October 9, 2012
Voters now give Mitt Romney the nod when it comes to handling national security, and he has recaptured a lead over President Obama when voters are asked who will do a better job on the economy — findings that spell bad news for the incumbent.
Little more than a week ago, heading into the first debate of the campaign season, Mr. Obama led on the economy and national security, as well as handling of energy, immigration and foreign affairs. In each of those categories he either topped or was just below the magic number of 50 percent support.
But that changed in the latest The Washington Times/Zogby Poll conducted by Zogby Analytics, released Monday, which gave Mr. Romney a 48 percent to 45 percent advantage on national security and a 50 percent to 44 percent advantage on jobs and the economy.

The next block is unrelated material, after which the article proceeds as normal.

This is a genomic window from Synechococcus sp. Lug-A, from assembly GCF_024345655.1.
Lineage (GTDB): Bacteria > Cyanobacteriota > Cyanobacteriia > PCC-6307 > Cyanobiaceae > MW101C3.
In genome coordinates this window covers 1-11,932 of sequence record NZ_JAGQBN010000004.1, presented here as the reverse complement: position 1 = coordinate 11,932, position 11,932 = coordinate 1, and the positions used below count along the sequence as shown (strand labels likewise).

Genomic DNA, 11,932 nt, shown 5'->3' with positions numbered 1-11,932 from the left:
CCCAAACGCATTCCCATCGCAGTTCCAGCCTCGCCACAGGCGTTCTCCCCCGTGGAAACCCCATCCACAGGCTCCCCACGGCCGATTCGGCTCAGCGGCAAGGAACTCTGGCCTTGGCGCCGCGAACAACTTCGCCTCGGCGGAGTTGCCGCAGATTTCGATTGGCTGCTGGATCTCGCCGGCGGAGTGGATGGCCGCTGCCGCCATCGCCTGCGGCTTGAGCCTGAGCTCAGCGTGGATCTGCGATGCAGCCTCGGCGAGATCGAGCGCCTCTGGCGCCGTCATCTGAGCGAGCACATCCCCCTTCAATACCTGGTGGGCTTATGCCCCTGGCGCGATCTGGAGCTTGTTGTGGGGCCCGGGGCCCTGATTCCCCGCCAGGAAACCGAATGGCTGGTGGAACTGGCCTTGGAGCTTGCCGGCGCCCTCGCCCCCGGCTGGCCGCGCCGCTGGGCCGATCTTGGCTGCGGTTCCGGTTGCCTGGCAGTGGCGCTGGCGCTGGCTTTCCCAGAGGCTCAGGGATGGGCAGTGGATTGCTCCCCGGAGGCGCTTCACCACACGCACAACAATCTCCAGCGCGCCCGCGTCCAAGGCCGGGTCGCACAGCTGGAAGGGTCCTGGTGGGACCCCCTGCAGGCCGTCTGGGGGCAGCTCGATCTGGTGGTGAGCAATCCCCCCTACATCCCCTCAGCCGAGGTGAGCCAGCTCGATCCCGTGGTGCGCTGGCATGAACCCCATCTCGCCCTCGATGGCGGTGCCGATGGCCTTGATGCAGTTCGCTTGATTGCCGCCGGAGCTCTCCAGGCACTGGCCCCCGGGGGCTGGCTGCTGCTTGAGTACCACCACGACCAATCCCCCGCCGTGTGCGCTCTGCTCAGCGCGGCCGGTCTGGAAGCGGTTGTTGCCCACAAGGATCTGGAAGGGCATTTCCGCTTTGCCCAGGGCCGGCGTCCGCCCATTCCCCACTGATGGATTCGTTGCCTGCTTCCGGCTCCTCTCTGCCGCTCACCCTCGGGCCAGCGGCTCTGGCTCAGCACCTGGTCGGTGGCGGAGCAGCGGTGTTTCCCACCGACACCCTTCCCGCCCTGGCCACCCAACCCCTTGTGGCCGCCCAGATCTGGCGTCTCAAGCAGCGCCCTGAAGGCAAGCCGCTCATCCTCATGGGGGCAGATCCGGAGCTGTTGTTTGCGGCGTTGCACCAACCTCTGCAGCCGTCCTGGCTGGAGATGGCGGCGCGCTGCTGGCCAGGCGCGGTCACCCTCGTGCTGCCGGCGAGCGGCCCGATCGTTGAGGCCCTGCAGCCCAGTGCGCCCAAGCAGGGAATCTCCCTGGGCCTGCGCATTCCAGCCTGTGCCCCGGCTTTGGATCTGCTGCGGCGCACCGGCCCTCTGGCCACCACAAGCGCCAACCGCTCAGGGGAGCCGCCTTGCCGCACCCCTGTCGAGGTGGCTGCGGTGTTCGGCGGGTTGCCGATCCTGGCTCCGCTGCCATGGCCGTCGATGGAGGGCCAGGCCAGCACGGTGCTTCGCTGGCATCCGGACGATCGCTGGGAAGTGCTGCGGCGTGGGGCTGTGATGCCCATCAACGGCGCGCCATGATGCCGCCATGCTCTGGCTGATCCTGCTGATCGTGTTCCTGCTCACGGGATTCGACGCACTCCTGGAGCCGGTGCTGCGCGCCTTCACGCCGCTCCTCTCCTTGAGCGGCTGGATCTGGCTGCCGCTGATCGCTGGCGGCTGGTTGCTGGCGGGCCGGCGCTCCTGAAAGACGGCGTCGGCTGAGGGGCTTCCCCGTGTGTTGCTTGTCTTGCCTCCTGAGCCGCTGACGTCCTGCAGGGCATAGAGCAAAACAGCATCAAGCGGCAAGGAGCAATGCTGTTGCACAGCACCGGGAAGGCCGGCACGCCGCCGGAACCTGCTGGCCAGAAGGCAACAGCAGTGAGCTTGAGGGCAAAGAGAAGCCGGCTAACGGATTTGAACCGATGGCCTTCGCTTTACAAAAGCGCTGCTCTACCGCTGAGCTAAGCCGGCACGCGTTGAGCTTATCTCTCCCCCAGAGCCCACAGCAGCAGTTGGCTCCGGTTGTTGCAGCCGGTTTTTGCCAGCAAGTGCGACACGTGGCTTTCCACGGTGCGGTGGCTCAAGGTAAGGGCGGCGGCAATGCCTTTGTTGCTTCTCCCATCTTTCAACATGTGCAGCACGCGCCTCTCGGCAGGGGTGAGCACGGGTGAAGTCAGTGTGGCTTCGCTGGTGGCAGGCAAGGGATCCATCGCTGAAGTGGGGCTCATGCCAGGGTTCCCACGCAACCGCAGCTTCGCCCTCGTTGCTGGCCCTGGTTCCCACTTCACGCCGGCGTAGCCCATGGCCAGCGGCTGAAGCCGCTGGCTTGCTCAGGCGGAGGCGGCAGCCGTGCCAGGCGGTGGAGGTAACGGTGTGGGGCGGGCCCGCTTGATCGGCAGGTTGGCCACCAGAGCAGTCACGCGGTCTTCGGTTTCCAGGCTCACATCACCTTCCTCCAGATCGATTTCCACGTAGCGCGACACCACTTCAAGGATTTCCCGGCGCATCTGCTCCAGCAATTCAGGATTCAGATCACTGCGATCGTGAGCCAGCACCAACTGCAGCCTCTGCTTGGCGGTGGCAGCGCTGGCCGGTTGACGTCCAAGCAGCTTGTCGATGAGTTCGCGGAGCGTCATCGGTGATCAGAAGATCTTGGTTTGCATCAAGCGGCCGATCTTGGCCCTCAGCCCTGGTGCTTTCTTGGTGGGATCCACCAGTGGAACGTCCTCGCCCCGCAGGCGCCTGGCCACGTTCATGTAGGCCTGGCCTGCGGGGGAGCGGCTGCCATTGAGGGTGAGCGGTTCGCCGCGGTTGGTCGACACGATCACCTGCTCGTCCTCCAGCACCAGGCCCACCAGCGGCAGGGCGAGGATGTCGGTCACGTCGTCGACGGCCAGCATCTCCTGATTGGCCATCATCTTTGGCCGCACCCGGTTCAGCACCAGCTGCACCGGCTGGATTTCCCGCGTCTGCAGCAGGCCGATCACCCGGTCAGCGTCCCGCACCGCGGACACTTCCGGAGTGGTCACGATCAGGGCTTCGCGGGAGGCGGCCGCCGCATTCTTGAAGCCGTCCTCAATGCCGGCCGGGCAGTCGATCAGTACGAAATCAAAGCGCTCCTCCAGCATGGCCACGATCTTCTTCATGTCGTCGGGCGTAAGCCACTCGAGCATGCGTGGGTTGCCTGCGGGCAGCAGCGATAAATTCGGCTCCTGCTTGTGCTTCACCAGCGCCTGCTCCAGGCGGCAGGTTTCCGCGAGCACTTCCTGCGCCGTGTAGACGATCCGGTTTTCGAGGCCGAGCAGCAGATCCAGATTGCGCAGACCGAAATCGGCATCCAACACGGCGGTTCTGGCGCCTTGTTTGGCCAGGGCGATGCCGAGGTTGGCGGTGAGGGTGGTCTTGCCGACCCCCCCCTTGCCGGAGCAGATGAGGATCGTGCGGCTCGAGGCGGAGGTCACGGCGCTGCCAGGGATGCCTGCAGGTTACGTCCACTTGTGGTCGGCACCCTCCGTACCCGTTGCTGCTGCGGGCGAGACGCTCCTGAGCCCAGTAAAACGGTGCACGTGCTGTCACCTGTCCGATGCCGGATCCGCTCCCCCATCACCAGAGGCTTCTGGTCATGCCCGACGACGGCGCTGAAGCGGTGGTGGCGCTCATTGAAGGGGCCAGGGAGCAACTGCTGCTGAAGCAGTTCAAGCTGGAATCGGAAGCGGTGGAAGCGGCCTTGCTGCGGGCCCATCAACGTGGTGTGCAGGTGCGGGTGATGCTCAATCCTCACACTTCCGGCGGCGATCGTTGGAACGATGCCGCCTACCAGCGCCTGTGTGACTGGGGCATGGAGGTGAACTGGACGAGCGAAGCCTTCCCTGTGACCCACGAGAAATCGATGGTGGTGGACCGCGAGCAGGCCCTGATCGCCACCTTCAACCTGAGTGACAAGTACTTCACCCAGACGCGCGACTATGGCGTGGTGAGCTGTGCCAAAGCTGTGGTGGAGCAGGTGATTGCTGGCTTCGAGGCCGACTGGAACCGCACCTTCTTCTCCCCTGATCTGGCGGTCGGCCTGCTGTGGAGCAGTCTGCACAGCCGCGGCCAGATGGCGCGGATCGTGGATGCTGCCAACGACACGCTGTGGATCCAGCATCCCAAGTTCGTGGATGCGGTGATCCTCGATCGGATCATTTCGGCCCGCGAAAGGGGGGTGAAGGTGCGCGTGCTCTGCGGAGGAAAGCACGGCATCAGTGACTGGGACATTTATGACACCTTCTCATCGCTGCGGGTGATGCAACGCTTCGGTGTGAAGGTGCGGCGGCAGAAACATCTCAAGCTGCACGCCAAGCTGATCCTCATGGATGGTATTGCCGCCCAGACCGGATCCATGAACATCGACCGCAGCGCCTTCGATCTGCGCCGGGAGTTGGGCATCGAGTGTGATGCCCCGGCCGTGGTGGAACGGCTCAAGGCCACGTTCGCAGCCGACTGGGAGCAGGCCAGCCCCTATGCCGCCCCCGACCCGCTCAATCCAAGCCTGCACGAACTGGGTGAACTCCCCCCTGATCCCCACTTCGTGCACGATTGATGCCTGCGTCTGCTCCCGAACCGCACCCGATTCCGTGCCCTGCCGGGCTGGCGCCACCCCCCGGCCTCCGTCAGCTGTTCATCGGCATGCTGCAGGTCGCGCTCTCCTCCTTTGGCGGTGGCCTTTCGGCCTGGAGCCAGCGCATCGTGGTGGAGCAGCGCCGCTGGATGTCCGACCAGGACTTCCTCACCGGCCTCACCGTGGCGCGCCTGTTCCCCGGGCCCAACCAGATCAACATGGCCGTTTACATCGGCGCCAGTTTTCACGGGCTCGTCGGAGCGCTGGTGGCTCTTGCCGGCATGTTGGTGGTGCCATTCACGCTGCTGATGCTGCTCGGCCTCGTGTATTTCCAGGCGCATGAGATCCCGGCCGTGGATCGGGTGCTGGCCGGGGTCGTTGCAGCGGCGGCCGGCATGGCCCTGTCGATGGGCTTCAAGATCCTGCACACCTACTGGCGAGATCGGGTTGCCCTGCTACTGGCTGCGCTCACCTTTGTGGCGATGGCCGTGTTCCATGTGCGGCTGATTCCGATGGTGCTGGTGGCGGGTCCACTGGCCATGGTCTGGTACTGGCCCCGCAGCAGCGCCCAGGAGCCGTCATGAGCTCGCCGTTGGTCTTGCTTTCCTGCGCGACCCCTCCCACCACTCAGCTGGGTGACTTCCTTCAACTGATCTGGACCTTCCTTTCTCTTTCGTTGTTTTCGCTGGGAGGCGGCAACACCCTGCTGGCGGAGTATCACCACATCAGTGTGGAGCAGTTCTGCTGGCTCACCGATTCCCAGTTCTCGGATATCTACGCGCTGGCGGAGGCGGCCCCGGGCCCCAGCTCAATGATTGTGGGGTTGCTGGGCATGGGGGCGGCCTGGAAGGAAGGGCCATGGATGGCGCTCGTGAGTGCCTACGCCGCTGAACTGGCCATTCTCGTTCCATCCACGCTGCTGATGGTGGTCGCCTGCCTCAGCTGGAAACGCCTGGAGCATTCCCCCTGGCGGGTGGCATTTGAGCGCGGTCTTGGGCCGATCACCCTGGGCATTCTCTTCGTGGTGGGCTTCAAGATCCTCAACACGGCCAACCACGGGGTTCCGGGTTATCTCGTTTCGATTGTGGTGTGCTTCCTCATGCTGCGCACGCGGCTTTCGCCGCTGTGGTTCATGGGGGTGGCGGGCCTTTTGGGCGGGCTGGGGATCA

John Zogby, the pollster for the survey, said those two are “unarguably the two most significant issues” facing voters in this election, which helped propel Mr. Romney back into a tie with Mr. Obama in a head-to-head matchup.
Mr. Romney also made up ground on all three of the other issues surveyed, though Mr. Obama maintained a 50 percent to 44 percent lead on foreign affairs and a 48 percent to 41 percent lead on immigration policy.
The two men were virtually tied, however, on energy policy, 46 percent to 46 percent — a huge change from before the debate, when the president led 51 percent to 40 percent.